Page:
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Some years back I had the privilege of doing an on-stage interview with Rev. Eugene Peterson at the Festival of Faith & Writing at Calvin College. Like most pastors I know, I had long found that Peterson’s writings fed my soul, my pastorate, and my preaching. His numerous books and his fresh paraphrase of the Bible in “The Message” were regular wellsprings of inspiration and challenge. Gene, however, was a very humble, unassuming man. He was fiercely quiet in his own way. In fact, I confess that on one occasion when he delivered a long lecture on Genesis 22 at the Worship Symposium, he even came off a little dry. His content was fantastic but he was not one for oratorical pyrotechnics. In any event, I had a long list of questions I had labored over for my interview of him at the Writing Festival. But once the interview began before a packed Calvin College Chapel audience, Gene was being so “Yup” and “Nope” with most of this answers that we were burning through my list at an alarming rate.
So I started to ad lib a bit and asked him at one point if any (or most) of his prolific writings had ever started out as sermons. I then assured him that I could personally testify how often it went the other way; i.e., his writings turned into my sermons! He matter-of-factly said that no, his writings and his sermons existed in separate spheres. But he seemed quite delighted, maybe even vaguely surprised, that his words translated well into other people’s sermons. Gene had the ultimate twinkle in his eye most of the time and you could just tell that the thought he was feeding preaching in Christ’s Church pleased him.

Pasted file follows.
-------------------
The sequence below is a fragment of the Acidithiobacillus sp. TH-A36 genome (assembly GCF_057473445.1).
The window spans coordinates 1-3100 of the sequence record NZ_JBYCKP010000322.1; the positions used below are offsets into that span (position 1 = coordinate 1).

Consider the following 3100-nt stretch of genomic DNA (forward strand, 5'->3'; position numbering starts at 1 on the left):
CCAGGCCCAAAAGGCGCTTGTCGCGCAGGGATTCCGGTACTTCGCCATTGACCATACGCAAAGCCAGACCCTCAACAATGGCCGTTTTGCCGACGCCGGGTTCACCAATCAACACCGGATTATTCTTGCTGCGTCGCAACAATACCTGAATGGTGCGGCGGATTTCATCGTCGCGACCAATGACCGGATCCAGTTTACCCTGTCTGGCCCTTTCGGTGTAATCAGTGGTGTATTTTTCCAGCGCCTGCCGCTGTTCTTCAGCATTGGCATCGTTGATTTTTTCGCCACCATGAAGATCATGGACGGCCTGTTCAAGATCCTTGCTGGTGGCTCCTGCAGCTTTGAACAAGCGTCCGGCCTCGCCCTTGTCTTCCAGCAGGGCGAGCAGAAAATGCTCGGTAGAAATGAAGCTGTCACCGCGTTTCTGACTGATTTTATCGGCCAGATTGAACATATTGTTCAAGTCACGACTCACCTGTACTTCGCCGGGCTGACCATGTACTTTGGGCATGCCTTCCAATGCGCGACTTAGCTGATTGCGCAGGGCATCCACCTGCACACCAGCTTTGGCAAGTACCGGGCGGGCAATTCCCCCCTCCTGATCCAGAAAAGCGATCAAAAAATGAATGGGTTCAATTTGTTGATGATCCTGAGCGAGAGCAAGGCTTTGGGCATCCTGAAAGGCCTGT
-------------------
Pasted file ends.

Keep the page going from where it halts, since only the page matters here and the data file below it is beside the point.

But it says so much about his native humility that he had clearly never spent a lot of time pondering how that might be happening all the time. This is probably the same reason that he was so surprised to find out that his fresh translations of The Psalms had been feeding the soul of U2’s lead singer Bono for years. When Peterson and Bono got together a couple of years ago for a film produced by Fuller Seminary, it was Bono who looked like the one who was meeting a rock star, not the other way around.
As most readers know by now, Eugene Peterson died yesterday at the age of 85 after some recent struggles with heart failure and some form of dementia. According to news reports, he faced his death with courage but more, with joy. But then, joy infused so much of his writing over the years. Few writers knew more keenly the difference between happiness and joy. Happiness comes and goes depending on circumstances. Joy endures because it emerges from the other side of death in the resurrection of Jesus. Indeed, because of Christ, death is precisely the place where deep and abiding joy flourishes best.